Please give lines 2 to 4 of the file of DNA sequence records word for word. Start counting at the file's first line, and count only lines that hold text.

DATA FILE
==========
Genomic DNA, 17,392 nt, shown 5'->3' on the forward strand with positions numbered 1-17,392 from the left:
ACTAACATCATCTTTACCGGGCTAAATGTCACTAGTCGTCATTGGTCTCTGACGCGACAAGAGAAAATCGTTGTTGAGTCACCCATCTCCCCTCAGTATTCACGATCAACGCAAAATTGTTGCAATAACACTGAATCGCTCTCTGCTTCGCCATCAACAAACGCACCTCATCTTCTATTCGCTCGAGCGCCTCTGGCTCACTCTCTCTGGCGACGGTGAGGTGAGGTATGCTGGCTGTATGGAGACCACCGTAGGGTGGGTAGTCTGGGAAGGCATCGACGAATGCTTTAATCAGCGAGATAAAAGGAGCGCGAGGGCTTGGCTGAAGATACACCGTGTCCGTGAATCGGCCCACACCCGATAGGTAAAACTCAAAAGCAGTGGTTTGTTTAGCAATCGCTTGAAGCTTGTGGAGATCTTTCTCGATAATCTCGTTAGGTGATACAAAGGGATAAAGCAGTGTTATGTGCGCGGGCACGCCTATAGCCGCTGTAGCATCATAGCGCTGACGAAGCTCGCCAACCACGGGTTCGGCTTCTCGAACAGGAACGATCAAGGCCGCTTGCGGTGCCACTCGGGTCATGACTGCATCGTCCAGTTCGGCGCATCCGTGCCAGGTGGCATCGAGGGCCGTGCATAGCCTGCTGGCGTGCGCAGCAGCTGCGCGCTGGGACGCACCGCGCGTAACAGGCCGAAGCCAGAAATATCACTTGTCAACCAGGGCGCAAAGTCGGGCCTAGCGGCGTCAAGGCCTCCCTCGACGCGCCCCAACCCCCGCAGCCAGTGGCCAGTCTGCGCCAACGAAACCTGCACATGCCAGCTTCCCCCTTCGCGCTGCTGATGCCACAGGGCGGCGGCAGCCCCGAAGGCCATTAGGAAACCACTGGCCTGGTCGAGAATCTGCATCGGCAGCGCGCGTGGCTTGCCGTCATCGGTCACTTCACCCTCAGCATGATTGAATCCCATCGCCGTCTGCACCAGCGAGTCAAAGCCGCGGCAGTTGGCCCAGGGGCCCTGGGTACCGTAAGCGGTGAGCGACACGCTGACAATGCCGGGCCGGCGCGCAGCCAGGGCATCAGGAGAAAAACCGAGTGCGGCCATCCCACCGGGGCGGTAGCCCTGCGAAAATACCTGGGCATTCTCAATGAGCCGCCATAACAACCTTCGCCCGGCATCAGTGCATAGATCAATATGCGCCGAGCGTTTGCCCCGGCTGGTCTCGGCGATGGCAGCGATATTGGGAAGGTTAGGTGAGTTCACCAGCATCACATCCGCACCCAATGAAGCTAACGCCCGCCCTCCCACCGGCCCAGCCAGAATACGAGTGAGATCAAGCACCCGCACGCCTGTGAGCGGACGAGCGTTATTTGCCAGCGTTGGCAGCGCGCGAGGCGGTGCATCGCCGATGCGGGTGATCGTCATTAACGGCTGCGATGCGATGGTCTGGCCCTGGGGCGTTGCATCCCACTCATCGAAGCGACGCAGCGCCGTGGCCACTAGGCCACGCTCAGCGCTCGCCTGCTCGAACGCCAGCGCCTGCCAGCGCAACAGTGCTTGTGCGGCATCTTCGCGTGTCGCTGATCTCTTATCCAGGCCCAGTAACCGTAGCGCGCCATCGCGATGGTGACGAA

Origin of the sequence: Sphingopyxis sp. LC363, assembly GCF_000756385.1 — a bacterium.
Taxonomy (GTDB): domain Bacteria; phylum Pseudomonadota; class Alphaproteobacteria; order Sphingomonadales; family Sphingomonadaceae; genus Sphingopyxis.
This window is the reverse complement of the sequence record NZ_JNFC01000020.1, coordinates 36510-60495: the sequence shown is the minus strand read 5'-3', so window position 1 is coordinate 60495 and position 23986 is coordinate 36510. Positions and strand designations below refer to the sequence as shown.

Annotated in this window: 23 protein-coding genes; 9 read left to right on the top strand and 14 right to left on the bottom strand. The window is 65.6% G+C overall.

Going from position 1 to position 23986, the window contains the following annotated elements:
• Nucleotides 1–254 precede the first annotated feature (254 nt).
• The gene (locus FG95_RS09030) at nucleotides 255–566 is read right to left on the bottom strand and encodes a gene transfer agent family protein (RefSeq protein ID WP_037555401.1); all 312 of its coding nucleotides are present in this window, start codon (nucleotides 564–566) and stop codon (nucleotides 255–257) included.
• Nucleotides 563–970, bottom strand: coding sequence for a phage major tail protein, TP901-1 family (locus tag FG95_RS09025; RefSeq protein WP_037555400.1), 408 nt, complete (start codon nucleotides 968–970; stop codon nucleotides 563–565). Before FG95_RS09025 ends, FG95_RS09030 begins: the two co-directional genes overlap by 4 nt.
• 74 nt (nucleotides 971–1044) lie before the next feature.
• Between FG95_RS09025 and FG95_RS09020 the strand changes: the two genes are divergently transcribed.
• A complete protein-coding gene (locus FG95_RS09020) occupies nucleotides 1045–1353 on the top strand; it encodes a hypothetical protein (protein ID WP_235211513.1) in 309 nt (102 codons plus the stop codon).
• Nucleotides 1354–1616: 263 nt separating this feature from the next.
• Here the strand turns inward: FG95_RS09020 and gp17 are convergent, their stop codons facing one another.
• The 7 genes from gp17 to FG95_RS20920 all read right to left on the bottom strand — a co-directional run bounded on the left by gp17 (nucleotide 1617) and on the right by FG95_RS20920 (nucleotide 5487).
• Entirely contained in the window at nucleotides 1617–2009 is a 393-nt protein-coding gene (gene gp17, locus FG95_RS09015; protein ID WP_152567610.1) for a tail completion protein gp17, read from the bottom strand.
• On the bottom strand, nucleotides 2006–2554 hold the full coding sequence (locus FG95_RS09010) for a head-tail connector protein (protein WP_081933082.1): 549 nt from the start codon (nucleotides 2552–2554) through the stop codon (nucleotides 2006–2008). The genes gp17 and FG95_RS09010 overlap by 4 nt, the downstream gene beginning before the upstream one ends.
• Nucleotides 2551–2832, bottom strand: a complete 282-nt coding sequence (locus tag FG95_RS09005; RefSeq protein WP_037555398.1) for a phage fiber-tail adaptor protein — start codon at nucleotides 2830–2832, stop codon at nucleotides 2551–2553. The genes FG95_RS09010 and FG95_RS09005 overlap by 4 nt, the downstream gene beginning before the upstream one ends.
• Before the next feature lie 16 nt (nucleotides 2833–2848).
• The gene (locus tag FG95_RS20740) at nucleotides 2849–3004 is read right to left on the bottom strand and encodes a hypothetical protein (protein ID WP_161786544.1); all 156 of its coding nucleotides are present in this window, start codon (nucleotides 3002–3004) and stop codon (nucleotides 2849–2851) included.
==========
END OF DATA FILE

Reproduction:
ACTAACATCATCTTTACCGGGCTAAATGTCACTAGTCGTCATTGGTCTCTGACGCGACAAGAGAAAATCGTTGTTGAGTCACCCATCTCCCCTCAGTATTCACGATCAACGCAAAATTGTTGCAATAACACTGAATCGCTCTCTGCTTCGCCATCAACAAACGCACCTCATCTTCTATTCGCTCGAGCGCCTCTGGCTCACTCTCTCTGGCGACGGTGAGGTGAGGTATGCTGGCTGTATGGAGACCACCGTAGGGTGGGTAGTCTGGGAAGGCATCGACGAATGCTTTAATCAGCGAGATAAAAGGAGCGCGAGGGCTTGGCTGAAGATACACCGTGTCCGTGAATCGGCCCACACCCGATAGGTAAAACTCAAAAGCAGTGGTTTGTTTAGCAATCGCTTGAAGCTTGTGGAGATCTTTCTCGATAATCTCGTTAGGTGATACAAAGGGATAAAGCAGTGTTATGTGCGCGGGCACGCCTATAGCCGCTGTAGCATCATAGCGCTGACGAAGCTCGCCAACCACGGGTTCGGCTTCTCGAACAGGAACGATCAAGGCCGCTTGCGGTGCCACTCGGGTCATGACTGCATCGTCCAGTTCGGCGCATCCGTGCCAGGTGGCATCGAGGGCCGTGCATAGCCTGCTGGCGTGCGCAGCAGCTGCGCGCTGGGACGCACCGCGCGTAACAGGCCGAAGCCAGAAATATCACTTGTCAACCAGGGCGCAAAGTCGGGCCTAGCGGCGTCAAGGCCTCCCTCGACGCGCCCCAACCCCCGCAGCCAGTGGCCAGTCTGCGCCAACGAAACCTGCACATGCCAGCTTCCCCCTTCGCGCTGCTGATGCCACAGGGCGGCGGCAGCCCCGAAGGCCATTAGGAAACCACTGGCCTGGTCGAGAATCTGCATCGGCAGCGCGCGTGGCTTGCCGTCATCGGTCACTTCACCCTCAGCATGATTGAATCCCATCGCCGTCTGCACCAGCGAGTCAAAGCCGCGGCAGTTGGCCCAGGGGCCCTGGGTACCGTAAGCGGTGAGCGACACGCTGACAATGCCGGGCCGGCGCGCAGCCAGGGCATCAGGAGAAAAACCGAGTGCGGCCATCCCACCGGGGCGGTAGCCCTGCGAAAATACCTGGGCATTCTCAATGAGCCGCCATAACAACCTTCGCCCGGCATCAGTGCATAGATCAATATGCGCCGAGCGTTTGCCCCGGCTGGTCTCGGCGATGGCAGCGATATTGGGAAGGTTAGGTGAGTTCACCAGCATCACATCCGCACCCAATGAAGCTAACGCCCGCCCTCCCACCGGCCCAGCCAGAATACGAGTGAGATCAAGCACCCGCACGCCTGTGAGCGGACGAGCGTTATTTGCCAGCGTTGGCAGCGCGCGAGGCGGTGCATCGCCGATGCGGGTGATCGTCATTAACGGCTGCGATGCGATGGTCTGGCCCTGGGGCGTTGCATCCCACTCATCGAAGCGACGCAGCGCCGTGGCCACTAGGCCACGCTCAGCGCTCGCCTGCTCGAACGCCAGCGCCTGCCAGCGCAACAGTGCTTGTGCGGCATCTTCGCGTGTCGCTGATCTCTTATCCAGGCCCAGTAACCGTAGCGCGCCATCGCGATGGTGACGAA

Origin of the sequence: Sphingopyxis sp. LC363, assembly GCF_000756385.1 — a bacterium.
Taxonomy (GTDB): domain Bacteria; phylum Pseudomonadota; class Alphaproteobacteria; order Sphingomonadales; family Sphingomonadaceae; genus Sphingopyxis.